Authored by Alex Passantino
Pinning down a publication date for the DOL’s final revisions to the white-collar exemption rules has proven difficult for anyone outside of the agency’s headquarters. Sometimes, the answer seems to elude even those inside the Frances Perkins Building. From statements from the Solicitor last Fall that the rule would be out in “late 2016” (subscription) to the Department’s regulatory agenda setting a target date of July 2016 to Secretary of Labor Perez’s confidence that the rule would be out by Spring of 2016, we’ve seen a fairly wide range of expectations out of DOL.
At a recent meeting of the New York State Bar Association, we got yet another, although this one is in line with the Department’s official target: the Solicitor of Labor told a group of attorneys that the overtime rule would be issued in early July.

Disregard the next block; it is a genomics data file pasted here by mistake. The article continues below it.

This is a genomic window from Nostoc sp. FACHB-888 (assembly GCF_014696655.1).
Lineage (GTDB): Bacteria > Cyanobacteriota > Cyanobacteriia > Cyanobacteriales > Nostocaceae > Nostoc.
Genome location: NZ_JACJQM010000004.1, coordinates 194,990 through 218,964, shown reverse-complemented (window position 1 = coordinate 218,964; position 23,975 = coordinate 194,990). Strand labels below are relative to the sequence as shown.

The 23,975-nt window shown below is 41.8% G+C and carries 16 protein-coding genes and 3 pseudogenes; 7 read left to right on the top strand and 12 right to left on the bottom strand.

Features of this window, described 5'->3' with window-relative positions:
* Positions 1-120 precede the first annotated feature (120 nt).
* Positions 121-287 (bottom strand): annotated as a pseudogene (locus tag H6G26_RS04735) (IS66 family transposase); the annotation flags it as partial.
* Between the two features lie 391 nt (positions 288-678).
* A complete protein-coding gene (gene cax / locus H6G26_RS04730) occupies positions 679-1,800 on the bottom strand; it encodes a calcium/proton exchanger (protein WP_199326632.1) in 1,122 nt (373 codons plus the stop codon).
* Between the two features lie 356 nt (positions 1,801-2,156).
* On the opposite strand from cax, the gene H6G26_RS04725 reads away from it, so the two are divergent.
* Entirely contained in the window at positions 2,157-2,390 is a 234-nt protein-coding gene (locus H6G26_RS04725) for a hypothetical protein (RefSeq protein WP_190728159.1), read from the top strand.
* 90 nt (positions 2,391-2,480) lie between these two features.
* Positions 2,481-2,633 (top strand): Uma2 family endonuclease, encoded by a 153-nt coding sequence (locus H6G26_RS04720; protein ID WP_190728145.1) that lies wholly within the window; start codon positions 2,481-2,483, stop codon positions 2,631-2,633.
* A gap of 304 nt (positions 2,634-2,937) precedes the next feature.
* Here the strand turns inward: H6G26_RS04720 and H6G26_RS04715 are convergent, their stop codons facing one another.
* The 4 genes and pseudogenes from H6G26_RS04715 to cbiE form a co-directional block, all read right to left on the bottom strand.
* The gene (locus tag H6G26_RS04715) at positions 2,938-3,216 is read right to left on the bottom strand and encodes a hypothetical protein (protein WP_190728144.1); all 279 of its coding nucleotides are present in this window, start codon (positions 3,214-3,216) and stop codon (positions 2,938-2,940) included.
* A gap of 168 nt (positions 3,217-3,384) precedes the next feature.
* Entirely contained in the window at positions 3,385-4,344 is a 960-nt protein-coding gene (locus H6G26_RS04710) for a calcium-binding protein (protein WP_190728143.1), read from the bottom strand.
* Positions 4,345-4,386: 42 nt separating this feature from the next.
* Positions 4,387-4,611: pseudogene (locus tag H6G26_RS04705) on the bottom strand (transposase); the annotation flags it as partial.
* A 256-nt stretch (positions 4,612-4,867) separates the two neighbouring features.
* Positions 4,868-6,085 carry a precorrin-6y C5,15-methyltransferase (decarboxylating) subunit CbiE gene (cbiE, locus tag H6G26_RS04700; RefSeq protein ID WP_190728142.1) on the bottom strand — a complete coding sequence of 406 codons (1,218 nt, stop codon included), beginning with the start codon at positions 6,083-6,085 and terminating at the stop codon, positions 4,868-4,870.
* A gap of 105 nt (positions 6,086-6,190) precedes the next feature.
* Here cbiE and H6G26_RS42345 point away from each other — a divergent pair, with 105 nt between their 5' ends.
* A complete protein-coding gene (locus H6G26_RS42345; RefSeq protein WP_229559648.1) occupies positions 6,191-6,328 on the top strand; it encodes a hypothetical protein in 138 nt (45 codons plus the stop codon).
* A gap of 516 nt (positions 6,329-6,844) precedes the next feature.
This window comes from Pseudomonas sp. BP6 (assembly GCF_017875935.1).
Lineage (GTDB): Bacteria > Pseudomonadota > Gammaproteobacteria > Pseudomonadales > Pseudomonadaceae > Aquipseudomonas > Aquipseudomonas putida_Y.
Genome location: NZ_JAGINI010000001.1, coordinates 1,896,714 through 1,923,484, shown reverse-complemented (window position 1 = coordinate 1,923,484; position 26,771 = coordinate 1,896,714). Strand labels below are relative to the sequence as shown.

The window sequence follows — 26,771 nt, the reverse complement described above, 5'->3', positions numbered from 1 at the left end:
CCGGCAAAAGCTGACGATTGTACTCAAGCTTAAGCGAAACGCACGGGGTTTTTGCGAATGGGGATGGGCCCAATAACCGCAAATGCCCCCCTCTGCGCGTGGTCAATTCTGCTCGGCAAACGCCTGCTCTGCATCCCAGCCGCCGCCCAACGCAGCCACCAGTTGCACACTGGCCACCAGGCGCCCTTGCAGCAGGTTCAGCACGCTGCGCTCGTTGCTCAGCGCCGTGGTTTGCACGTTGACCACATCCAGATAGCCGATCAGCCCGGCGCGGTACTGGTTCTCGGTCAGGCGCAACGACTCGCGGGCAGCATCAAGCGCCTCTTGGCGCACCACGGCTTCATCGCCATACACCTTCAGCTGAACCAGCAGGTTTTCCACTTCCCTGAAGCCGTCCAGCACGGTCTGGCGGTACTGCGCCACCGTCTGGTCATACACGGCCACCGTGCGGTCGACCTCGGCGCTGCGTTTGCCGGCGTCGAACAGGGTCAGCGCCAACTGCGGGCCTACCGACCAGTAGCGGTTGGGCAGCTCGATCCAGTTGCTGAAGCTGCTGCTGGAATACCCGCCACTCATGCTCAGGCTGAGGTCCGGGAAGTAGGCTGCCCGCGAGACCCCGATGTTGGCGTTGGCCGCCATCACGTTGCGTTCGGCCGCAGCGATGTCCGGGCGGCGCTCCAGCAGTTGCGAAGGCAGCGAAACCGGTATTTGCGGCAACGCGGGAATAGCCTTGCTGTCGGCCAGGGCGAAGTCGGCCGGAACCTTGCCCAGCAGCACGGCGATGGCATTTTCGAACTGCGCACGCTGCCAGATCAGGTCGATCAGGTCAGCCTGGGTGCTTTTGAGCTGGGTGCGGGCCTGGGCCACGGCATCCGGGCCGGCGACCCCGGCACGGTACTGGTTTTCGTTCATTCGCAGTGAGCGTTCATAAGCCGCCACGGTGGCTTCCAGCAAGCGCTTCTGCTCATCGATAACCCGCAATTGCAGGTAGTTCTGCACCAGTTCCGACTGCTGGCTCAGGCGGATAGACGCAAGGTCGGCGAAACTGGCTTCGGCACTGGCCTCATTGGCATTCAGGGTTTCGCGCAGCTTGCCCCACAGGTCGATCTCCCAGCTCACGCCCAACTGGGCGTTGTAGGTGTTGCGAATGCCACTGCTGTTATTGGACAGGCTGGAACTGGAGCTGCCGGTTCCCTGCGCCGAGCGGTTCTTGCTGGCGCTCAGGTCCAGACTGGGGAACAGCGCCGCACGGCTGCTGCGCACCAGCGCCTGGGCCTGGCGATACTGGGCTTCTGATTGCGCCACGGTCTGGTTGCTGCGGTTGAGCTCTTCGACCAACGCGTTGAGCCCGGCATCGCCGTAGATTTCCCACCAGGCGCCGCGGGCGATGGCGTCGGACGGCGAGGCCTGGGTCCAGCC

The Department proposed to increase the salary level required for exemption to $50,440, and the salary required for the highly compensated employee exemption to $125,000. The Department also proposed to automatically increase the salary on a regular basis, based on inflation or other factors. DOL inquired into a number of issues related to the duties tests, including the propriety of changing the standards for determining an employee’s “primary duty,” but did not afford the regulated community the opportunity to comment on any specific proposal.
DOL received nearly 300,000 comments in response to its proposal. It is in the process of reviewing those comments and finalizing the rule. Once DOL has finalized the rule and publishes it in the Federal Register, employers likely will have between 60 and 120 days to come into compliance with the new standards. Given the short timeframe, employers should be starting to review their potentially impacted positions now.